Nfld. & Labrador

Judge hears arguments for and against airport injunction

Lawyers for the St. John's International Airport Authority and the union that represents their striking employees presented arguments for and against an injunction in the Supreme Court of Newfoundland and Labrador on Wednesday.
About 85 maintenance and emergency services workers are on strike at St. John's International Airport. (CBC)

Lawyers for St. John's International Airport and the union that represents their striking employees were in the Supreme Court of Newfoundland and Labrador on Wednesday

The airport authority is seeking an injunction against the workers’ picketing activities, arguing their actions have been out of control.

A decision is not expected until Friday.

About 85 airport employees, represented by the Public Service Alliance of Canada, have been on strike since Sept. 11.

But unlike the picket line, where tempers can flare, today's courtroom showdown between lawyers for both sides was limited to cool, legal sparring.

Union lawyer Greg Kirby began by challenging some of the evidence produced by the airport authority.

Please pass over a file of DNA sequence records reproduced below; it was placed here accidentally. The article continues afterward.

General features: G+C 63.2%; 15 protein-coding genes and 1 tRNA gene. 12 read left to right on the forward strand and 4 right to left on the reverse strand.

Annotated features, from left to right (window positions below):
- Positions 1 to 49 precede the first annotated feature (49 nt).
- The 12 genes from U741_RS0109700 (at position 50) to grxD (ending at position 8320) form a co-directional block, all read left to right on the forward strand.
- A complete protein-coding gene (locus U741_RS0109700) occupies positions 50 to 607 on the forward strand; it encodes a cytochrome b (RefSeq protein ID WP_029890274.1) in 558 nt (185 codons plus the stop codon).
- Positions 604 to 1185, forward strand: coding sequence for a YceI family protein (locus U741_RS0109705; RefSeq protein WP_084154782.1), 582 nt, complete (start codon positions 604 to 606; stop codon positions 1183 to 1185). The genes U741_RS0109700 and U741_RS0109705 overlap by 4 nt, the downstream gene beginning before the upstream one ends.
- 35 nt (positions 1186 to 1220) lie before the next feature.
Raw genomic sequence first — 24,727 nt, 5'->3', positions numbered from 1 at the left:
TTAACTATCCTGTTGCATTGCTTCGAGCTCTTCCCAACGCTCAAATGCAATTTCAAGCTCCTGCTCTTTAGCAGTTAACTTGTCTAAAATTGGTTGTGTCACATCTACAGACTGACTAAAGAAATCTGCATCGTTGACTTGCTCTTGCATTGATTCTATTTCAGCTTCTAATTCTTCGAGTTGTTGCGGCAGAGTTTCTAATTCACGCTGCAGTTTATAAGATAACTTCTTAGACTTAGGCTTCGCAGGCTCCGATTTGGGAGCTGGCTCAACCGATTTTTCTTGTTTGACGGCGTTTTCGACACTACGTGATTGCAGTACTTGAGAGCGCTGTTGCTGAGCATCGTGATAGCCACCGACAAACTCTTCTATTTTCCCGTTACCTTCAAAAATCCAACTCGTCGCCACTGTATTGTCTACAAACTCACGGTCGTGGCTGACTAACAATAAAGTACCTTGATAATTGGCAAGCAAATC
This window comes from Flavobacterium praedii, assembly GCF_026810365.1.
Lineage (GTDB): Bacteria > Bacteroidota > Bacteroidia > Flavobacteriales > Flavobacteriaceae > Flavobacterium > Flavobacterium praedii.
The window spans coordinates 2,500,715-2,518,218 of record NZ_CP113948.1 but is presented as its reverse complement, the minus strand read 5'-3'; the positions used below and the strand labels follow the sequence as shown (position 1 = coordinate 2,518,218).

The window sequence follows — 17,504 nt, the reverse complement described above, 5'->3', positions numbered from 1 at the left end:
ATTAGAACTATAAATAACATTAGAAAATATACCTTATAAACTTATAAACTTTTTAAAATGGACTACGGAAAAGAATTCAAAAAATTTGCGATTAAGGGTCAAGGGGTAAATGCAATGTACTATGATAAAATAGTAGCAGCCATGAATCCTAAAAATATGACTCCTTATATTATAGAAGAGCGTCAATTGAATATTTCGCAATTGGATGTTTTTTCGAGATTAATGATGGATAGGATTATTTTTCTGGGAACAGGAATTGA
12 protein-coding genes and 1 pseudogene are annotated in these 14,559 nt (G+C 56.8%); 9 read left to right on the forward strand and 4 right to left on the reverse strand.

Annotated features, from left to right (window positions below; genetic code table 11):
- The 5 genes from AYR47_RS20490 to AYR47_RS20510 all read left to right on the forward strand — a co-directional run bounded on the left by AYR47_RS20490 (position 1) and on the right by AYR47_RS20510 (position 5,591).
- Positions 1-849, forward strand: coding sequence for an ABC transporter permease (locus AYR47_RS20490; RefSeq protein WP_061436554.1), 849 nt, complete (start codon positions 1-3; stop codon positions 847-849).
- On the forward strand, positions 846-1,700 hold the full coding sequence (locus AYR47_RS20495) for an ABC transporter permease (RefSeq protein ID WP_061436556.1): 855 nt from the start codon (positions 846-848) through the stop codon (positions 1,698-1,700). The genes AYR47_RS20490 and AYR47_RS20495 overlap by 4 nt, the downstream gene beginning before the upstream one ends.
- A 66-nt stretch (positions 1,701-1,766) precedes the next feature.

Then the airport's lawyer, Blair Pritchett, argued the picketers' behaviour constitutes legal wrongdoings such as trespassing, being a nuisance, and wilfully endangering the contract between the airport and a construction company doing work on its property.

Kirby countered that the airport had no hard evidence to back up its allegations, other than sworn statements by a number of witnesses.

He pointed out there was no video showing picketers on airport property, nor any proof - as required by the legal definition of "nuisance" - that the airport has suffered any damage.

The airport has already admitted that the picket line is not affecting its flight operations.

Justice Valerie Marshall is reviewing the case and expected to give her ruling on Friday.